Tags: corporate america | nba | china

Corporate America's Faustian Bargain With China

Corporate America's Faustian Bargain With China
Head coach Steve Kerr of the Golden State Warriors stands on the side of the court during their game against the Los Angeles Lakers at Chase Center on October 5, 2019 in San Francisco, California. (Ezra Shaw/Getty Images)

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Friday, 11 October 2019 04:34 PM Current | Bio | Archive

Fans accused NBA superstar power-forward Kevin Durant, when leaving the Oklahoma City Thunder in July 2016 to join the Golden State Warriors, of being disloyal. He rejoined thusly:

"Ain't no such thing [as loyalty]. You see disloyalty in different ways, but that's one of the most underrated parts of the game. We scream loyalty, but we don't expect it from the people writing the checks, because they're writing the checks. [People say] 'You should be fine with it because you're getting paid.' I liked it better when I was naive about the NBA business, how f***ed up it is. That was better for me that way. You put money and business into something that's pure, it's going to f*** it up."

Durant, who left the Warriors in July of this year to join the Brooklyn Nets, may not have realized the profundity of his statement.

Corporate America, epitomized by the National Basketball Association (NBA), in a Faustian bargain, has prostrated itself to China and, to a shocking degree, turned its back on American customers and ideals.

Like all Faustian bargains, this one, too, will backfire.

How did China become so big and powerful over the last decade? By stealing intellectual property from American companies — those doing business in China and those not doing business in China.

By setting up Confucius Institutes at American universities, China allegedly has been able to steal university research, spy on U.S. companies and steal their technologies, and limit free speech in said universities.

When American companies locate offices and factories in China, they must partner and share technology secrets with Chinese companies, which then transmit those secrets to China’s communist government.

Were it not for President Trump calling out these transgressions and taking a hard line in trade negotiations to end them, China would blithely continue this theft.

In addition, China is known as one of the biggest violators of human rights. According to Human Rights Watch, China’s government:

  • Engages in arbitrary imprisonment of its citizens
  • Controls the internet, mass media, and academia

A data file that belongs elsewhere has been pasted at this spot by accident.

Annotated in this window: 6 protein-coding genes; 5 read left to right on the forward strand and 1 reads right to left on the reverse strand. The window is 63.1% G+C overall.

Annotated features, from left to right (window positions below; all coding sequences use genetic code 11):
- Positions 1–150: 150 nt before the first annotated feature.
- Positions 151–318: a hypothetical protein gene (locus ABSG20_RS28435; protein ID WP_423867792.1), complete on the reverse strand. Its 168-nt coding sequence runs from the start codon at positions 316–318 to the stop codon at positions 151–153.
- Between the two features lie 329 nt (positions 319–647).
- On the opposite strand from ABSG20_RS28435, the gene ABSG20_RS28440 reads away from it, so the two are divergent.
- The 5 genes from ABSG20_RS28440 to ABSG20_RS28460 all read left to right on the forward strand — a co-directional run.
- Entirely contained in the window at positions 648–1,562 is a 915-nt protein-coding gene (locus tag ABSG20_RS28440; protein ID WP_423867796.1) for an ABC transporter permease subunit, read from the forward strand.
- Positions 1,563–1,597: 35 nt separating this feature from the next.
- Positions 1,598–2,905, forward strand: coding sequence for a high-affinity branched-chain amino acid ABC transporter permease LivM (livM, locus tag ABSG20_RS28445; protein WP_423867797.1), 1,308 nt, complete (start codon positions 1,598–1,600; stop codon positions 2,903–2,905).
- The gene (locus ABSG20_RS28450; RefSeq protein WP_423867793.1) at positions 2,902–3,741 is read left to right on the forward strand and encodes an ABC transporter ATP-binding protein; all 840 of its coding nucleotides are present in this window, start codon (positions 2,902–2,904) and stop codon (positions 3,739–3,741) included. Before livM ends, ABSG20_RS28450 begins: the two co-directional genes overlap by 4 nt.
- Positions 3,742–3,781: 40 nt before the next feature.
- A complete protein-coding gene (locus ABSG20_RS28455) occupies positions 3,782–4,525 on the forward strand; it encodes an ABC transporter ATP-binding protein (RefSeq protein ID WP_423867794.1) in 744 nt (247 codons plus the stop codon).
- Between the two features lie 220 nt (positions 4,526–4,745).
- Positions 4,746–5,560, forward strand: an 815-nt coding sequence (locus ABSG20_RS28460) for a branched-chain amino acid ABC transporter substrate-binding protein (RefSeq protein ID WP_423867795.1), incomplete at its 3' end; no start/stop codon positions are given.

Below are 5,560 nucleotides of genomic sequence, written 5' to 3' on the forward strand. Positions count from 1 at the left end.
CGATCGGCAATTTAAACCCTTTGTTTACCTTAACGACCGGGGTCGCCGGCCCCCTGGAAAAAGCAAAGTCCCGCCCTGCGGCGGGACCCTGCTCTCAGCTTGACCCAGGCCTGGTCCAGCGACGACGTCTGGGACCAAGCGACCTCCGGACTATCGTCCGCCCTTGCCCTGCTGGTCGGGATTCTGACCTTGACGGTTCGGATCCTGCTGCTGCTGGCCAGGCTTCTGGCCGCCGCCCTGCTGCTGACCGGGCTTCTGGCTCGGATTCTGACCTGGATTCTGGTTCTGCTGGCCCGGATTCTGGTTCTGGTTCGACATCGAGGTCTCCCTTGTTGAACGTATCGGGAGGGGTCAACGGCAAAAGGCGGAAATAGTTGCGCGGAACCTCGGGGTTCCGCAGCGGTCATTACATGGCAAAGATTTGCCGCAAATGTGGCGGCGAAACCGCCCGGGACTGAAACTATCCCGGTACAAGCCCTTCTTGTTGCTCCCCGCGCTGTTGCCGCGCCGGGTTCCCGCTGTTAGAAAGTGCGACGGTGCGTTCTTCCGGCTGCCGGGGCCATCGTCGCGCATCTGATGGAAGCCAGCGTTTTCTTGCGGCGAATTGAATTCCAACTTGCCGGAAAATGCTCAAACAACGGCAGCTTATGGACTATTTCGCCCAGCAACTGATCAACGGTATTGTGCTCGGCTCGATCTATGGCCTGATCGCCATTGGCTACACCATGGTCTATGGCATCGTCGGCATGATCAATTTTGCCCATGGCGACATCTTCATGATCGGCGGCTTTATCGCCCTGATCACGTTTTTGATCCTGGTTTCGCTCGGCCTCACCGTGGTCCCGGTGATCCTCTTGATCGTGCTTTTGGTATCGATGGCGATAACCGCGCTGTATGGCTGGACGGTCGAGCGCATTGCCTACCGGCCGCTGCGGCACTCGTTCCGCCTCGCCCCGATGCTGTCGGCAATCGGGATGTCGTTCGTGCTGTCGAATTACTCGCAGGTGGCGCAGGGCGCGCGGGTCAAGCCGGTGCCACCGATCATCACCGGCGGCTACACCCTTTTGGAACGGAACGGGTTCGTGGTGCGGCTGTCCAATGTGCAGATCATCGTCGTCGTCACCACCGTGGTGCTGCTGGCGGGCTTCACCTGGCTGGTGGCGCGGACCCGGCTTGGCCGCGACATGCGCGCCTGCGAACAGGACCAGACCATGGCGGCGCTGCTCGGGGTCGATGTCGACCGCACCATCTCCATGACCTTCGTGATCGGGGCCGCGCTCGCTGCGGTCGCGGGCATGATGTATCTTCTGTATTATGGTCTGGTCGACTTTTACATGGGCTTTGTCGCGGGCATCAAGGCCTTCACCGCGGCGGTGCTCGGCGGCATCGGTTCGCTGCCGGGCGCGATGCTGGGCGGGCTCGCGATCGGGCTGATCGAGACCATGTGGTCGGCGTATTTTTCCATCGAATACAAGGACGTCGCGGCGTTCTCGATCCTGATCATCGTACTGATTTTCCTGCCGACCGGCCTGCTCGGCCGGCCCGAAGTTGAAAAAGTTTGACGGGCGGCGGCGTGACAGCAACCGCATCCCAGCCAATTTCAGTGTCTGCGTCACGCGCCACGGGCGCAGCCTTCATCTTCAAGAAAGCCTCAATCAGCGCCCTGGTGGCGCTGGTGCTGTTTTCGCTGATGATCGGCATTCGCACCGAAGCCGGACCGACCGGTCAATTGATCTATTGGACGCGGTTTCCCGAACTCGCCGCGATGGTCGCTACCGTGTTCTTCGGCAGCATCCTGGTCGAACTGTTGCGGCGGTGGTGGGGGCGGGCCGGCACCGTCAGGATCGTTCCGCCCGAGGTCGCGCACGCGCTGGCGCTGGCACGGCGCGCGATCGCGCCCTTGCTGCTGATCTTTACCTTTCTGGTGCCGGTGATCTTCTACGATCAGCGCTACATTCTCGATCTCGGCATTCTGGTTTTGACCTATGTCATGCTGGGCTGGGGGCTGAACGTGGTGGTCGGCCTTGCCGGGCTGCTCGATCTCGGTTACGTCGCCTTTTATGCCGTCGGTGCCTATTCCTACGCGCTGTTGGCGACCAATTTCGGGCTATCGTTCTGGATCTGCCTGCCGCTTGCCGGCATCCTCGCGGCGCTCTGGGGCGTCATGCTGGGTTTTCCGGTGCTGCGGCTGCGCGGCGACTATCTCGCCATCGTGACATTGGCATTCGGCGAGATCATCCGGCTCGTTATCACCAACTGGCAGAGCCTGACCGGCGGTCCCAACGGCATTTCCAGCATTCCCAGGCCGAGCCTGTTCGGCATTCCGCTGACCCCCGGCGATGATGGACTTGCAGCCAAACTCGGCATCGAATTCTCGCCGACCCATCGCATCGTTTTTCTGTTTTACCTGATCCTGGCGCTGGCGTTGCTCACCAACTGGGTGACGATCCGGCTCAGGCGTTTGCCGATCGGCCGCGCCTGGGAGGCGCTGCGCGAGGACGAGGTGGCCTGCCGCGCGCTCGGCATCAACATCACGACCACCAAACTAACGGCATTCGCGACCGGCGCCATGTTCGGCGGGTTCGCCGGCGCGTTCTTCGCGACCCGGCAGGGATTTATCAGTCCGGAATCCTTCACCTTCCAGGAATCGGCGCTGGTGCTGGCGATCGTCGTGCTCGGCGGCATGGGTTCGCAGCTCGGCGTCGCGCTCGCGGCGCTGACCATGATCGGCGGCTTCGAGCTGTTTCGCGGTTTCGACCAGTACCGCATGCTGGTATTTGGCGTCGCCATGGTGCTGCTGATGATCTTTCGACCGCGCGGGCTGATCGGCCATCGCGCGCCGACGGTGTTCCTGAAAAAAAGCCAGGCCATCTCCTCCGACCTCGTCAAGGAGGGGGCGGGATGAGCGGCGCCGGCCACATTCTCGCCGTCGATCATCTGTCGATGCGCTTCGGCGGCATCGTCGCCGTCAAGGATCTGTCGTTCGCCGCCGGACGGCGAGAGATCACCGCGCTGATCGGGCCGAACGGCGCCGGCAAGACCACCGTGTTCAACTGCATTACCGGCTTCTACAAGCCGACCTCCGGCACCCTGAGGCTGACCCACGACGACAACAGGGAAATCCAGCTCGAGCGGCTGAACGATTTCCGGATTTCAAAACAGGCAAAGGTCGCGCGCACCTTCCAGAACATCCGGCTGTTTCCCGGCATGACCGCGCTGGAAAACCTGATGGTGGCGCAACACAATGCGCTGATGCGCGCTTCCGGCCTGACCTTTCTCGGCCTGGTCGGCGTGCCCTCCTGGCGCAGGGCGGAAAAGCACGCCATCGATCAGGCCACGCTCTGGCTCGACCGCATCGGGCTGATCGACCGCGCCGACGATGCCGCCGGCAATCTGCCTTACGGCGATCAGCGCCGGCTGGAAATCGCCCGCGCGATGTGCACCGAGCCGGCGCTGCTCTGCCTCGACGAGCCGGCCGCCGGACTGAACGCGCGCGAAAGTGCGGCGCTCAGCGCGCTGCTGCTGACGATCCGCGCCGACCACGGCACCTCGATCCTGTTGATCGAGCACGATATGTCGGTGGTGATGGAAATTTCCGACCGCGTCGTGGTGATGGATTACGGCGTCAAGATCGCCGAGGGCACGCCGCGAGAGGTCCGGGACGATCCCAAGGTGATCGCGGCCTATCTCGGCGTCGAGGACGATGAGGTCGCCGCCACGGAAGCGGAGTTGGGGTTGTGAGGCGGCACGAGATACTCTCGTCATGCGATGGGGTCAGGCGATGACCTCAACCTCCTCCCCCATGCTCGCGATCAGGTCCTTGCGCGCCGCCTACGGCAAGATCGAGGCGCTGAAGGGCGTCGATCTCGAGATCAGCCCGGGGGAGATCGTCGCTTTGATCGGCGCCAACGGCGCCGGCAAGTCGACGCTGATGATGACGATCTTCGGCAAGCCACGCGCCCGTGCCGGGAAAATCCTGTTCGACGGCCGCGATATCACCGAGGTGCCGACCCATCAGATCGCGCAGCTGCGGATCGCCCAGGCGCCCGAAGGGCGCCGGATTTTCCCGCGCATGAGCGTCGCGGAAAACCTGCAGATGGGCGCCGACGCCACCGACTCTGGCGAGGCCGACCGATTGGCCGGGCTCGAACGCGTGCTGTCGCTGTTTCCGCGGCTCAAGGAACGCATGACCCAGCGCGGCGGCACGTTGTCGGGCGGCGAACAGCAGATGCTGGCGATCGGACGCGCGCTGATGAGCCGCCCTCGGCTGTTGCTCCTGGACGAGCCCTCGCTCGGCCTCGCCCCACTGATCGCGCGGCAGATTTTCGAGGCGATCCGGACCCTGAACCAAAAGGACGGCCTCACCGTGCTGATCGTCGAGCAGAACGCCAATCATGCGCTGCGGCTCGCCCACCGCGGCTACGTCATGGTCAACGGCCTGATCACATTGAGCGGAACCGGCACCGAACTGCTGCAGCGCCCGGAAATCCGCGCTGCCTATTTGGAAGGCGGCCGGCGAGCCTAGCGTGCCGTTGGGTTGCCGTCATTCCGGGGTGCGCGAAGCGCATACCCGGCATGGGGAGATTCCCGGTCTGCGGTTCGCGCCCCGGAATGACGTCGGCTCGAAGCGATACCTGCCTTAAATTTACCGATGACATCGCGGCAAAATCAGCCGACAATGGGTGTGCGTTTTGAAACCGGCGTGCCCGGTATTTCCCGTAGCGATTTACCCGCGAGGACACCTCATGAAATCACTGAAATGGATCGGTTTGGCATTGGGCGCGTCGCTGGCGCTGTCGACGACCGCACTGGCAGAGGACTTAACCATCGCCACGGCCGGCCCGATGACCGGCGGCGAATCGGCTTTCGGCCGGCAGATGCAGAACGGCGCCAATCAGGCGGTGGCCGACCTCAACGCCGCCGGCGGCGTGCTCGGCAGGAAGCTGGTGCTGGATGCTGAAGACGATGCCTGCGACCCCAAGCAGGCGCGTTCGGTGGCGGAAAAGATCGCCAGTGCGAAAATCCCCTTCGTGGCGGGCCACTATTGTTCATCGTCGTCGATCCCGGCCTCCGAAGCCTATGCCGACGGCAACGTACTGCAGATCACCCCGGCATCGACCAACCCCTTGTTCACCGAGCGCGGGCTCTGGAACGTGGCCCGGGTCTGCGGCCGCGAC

• Persecutes religious communities
  • Prevents dissent by collecting photos, DNA, and voice samples to administer a nationwide “social-credit system.”

Despite all this, American companies are under China’s spell — and thumb.

Last week, the general manager of the Houston Rockets, Daryl Morey, tweeted support for the Hong Kong protestors: “Fight for Freedom. Stand with Hong Kong.”

All Hell broke loose.

China immediately boycotted the Houston Rockets, and Morey had to delete his pro-freedom tweet. James Harden, point-guard on the Rockets team, apologized to China: “We apologize. We love China.”

Charles Barkley, former NBA legend, called the NBA’s detractors idiots and jacka**es, and opined: "The NBA makes billions of dollars in China, and that goes to the owners and the players. So, it's a business decision, and I totally understand it."

When asked about China’s reaction to Morey, Steve Kerr, leftist head-coach of the Golden State Warriors and frequent critic of his home country, attacked America and defended oppressive China:

“Nor has our record of human-rights abuses come up, either. Things that our country needs to look at and resolve. That hasn’t come up, either. None of us are perfect. We all have different issues we have to get to. … But, people in China didn’t ask me about, you know, people owning AR-15s and mowing each other down in a mall. I wasn’t asked that question.”

Jason Whitlock, host of “Speak for Yourself” on FS1, explained to Tucker Carlson of Fox News that the NBA is beholden to Nike and Adidas, which make billions of dollars selling sneakers in China. Consequently, China, a communist country, is inexcusably influencing American culture.

Without a doubt, the NBA has exposed its disloyalty to America, American fans, and American ideals about freedom. Instead, its lust for money from communist China is unbounded.

There are countless other examples of corporate kowtowing to China.

Here’s one: Last year, Marriott fired a low-level social-media employee for “liking” a tweet referring to Tibet as a country, instead of a part of China. That tweet offended the Chinese government.

Loyalty is a key component of a brand, which is the emotional connection between vendor and customer. Americans are finally discovering the validity of Kevin Durant’s statement.

Because the NFL tolerated Colin Kaepernick’s kneeling in 2016, thereby turning off fans, stadiums are still experiencing seas of empty seats.

The NBA, like the NFL, soon will discover that loyalty is a two-way street.

Marc Rudov is a branding advisor to CEOs, speaker, media commentator, and author of "Brand Is Destiny: The Ultimate Bottom Line" and "Be Unique or Be Ignored: The CEO’s Guide to Branding." Find him at MarcRudov.com. For more of his reports, Go Here Now.

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Corporate America, epitomized by the National Basketball Association (NBA), in a Faustian bargain, has prostrated itself to China and, to a shocking degree, turned its back on American customers and ideals.
corporate america, nba, china
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2019-34-11
Friday, 11 October 2019 04:34 PM
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